Aquatic turtles can develop fungus if they are kept in a poorly maintained aquarium environment. A fungal infection is characterized by gray or white fuzzy patches on a turtle’s shell. When caught early, fungus can be treated and future outbreaks prevented. Consult your vet before using any home remedies.
Verify that what you are seeing is truly fungus and not the result of a natural molting or shedding of the shell. Aquatic turtles grow by sloughing off the outer layer of their shells. Shedding does not need to be treated or addressed in any way, as this is a natural function of aquatic turtle growth.
Wipe a thin layer of Betadine on the shell with a cotton cloth twice a day for two weeks, concentrating on the fungus-covered areas. Allow the medication to stay on the shell for 20 minutes before rinsing with clean, cool water.
Soak your turtle in a room-temperature salt bath made up of 2 tablespoons of aquarium salt to 1 gallon of water. “Bathe” your turtle in the salt bath once or twice a day for four to five days, depending on the severity of the problem. Move a soft toothbrush in a circular motion over your turtle’s shell to help remove the fungus.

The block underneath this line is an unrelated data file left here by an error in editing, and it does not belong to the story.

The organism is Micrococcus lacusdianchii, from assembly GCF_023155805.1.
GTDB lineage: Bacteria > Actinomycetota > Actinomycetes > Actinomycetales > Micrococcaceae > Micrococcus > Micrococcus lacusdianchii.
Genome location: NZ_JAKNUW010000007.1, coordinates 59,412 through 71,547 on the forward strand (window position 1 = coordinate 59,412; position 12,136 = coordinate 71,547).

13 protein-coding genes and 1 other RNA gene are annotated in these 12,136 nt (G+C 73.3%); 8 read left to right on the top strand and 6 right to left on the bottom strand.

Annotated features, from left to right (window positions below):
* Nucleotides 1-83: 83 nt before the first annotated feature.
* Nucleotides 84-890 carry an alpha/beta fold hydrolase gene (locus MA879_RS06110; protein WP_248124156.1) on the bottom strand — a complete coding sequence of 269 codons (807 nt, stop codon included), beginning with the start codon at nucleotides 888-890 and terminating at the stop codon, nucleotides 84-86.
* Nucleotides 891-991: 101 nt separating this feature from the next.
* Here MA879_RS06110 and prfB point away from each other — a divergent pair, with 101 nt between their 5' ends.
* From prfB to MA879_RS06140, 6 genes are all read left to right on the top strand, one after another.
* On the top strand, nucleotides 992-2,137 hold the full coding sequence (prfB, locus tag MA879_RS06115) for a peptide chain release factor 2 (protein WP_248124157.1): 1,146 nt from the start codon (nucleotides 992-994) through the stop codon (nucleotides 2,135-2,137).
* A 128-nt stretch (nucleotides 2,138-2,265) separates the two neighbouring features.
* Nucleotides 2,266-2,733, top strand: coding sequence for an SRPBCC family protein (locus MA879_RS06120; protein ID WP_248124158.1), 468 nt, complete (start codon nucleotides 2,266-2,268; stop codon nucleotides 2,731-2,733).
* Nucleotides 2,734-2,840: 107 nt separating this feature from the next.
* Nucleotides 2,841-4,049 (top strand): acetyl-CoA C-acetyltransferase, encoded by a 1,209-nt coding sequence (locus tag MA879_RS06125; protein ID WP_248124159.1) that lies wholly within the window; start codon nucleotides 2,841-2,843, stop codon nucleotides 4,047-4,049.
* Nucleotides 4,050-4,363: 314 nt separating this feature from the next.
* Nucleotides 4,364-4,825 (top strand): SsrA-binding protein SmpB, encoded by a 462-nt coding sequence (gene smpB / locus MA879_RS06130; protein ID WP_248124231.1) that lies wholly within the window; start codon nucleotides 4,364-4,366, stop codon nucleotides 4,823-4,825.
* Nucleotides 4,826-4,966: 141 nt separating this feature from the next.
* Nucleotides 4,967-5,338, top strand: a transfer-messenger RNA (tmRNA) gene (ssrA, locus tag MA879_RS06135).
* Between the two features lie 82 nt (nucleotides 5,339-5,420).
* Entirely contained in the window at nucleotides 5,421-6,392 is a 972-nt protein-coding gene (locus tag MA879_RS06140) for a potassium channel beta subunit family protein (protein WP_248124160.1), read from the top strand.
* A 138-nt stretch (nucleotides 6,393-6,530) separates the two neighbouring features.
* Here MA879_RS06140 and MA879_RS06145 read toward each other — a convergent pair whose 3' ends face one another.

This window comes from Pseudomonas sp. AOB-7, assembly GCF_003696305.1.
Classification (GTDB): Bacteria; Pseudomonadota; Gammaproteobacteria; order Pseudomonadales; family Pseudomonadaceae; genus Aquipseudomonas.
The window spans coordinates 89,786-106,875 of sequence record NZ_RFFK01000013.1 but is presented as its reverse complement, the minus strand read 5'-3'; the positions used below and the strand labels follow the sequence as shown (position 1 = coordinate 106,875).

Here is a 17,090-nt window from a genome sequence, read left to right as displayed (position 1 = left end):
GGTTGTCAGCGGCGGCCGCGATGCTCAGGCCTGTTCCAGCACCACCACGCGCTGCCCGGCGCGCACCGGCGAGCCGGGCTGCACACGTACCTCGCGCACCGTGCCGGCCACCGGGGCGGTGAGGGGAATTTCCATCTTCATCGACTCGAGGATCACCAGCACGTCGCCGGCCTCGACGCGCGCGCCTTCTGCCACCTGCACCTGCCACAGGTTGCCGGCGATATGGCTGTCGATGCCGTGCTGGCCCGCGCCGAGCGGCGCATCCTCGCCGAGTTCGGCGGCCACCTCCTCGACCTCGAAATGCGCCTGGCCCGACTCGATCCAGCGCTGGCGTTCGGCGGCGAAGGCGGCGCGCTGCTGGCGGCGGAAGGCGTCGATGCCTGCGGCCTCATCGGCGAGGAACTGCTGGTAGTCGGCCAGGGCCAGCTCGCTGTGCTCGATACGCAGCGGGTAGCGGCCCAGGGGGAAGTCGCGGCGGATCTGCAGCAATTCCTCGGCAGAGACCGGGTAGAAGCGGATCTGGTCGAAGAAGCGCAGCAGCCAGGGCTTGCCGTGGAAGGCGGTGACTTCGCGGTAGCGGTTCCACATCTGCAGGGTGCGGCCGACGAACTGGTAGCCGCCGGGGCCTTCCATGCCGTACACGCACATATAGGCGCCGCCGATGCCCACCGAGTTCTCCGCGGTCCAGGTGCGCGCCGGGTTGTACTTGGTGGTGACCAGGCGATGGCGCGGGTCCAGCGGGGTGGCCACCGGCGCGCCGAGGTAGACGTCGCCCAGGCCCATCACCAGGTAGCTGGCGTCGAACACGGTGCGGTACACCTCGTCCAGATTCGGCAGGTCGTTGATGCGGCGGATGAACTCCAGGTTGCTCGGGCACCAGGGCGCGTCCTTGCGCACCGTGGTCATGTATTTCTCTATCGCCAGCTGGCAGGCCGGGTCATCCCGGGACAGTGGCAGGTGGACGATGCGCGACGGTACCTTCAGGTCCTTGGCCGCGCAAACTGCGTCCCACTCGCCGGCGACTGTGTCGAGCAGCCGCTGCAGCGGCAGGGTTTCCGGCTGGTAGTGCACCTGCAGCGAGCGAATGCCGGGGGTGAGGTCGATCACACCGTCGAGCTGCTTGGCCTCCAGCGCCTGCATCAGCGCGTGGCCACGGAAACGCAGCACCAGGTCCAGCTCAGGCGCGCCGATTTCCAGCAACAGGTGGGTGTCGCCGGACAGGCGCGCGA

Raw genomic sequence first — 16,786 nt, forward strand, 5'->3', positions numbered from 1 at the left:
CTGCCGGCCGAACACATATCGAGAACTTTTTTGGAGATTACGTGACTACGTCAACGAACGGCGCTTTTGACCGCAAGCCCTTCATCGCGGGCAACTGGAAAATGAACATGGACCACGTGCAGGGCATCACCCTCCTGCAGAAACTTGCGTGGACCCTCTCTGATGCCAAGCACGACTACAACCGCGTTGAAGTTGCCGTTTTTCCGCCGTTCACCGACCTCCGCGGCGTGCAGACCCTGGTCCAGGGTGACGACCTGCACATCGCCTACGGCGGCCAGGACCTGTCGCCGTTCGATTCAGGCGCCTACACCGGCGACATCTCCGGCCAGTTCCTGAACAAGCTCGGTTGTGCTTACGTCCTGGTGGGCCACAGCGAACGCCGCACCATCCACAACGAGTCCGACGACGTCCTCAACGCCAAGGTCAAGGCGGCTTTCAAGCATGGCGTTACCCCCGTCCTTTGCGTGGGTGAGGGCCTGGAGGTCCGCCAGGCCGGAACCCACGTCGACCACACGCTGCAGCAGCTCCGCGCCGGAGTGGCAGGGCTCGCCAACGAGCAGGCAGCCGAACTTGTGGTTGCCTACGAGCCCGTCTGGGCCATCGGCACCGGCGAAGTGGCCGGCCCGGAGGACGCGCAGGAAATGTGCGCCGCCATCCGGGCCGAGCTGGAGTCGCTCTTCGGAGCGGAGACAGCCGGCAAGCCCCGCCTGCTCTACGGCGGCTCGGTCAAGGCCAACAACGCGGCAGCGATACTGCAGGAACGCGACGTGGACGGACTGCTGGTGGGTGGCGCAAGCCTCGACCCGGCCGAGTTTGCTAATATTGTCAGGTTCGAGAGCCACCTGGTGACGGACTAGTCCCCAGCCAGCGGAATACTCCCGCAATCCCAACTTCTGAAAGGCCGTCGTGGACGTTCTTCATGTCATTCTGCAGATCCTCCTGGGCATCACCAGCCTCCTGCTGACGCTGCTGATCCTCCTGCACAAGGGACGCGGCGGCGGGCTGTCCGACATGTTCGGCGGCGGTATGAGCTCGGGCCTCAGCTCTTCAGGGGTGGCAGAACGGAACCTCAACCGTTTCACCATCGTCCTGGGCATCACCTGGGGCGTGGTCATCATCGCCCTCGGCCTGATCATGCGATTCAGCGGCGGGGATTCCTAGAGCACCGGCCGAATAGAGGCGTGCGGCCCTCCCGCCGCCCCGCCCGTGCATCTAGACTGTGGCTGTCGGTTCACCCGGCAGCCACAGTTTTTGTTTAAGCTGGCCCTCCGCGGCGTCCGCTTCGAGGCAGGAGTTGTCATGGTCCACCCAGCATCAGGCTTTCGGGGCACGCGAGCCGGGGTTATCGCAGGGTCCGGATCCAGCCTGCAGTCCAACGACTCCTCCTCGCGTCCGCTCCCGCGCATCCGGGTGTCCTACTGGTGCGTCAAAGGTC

Apply an aquatic turtle topical antifungal cream to the turtle’s shell, following the medication’s instructions. Creams are available at many pet supply stores.
Provide adequate basking areas for your turtles in which they can completely remove themselves from the water, dry out and warm their shells. Use a full-spectrum UV heating lamp to create the most appropriate temperature for your particular breed of turtle.
Clean your tank by changing one-third to one-half of the water every few weeks. Clean your filters with cool water to ensure healthy bacteria remains in the system to help prevent future fungus growth.
Monitor your turtle tank for fungus problems to prevent recurrence. If your tank walls or substrate is showing signs of green slime, it’s a good indication your turtles are at risk of a fungal problem.
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Lisa McQuerrey has been a business writer since 1987. In 1994, she launched a full-service marketing and communications firm. McQuerrey's work has garnered awards from the U.S. Small Business Administration, the International Association of Business Communicators and the Associated Press. She is also the author of several nonfiction trade publications, and, in 2012, had her first young-adult novel published by Glass Page Books.